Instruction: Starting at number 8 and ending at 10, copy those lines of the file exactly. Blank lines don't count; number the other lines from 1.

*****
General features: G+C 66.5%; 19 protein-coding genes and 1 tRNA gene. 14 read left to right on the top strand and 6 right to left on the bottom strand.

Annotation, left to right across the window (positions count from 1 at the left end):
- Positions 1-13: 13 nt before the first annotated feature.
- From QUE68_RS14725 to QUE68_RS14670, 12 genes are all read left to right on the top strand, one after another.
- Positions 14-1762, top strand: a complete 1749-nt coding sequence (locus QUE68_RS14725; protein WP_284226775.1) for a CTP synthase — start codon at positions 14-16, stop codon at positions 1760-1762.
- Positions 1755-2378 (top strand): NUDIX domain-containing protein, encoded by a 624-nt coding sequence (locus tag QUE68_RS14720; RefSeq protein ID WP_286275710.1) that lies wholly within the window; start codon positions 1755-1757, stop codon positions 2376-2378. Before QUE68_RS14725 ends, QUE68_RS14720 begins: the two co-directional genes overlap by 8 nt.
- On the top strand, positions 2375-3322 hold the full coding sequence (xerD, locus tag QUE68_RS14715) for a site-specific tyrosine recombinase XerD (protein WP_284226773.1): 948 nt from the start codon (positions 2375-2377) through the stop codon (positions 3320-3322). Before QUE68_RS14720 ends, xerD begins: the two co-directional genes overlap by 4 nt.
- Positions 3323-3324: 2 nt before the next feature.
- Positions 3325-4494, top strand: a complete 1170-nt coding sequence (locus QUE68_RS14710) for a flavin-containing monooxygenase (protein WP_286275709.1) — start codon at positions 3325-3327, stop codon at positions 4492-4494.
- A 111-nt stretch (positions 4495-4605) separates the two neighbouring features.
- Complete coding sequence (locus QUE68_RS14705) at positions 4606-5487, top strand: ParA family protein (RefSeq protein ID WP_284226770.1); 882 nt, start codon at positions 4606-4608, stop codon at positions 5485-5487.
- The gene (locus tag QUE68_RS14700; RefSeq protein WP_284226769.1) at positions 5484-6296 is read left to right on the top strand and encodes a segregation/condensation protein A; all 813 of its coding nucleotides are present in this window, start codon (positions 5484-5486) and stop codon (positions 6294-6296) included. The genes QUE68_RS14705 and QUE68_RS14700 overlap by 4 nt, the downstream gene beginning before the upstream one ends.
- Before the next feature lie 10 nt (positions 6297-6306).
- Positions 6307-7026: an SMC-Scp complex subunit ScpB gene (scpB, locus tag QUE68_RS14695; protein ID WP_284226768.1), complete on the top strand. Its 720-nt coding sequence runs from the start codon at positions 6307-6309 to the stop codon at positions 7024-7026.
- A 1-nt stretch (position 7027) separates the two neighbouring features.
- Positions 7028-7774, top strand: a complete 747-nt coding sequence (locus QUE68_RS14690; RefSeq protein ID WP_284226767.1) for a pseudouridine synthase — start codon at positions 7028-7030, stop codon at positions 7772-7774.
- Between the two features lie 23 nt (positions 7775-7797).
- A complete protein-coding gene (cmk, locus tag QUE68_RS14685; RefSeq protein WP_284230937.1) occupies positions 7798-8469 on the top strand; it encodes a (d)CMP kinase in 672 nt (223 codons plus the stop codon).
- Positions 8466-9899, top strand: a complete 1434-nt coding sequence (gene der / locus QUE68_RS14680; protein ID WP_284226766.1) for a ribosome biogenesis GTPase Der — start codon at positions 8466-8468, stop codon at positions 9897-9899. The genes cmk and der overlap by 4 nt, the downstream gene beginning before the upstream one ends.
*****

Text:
- Positions 3323-3324: 2 nt before the next feature.
- Positions 3325-4494, top strand: a complete 1170-nt coding sequence (locus QUE68_RS14710) for a flavin-containing monooxygenase (protein WP_286275709.1) — start codon at positions 3325-3327, stop codon at positions 4492-4494.
- A 111-nt stretch (positions 4495-4605) separates the two neighbouring features.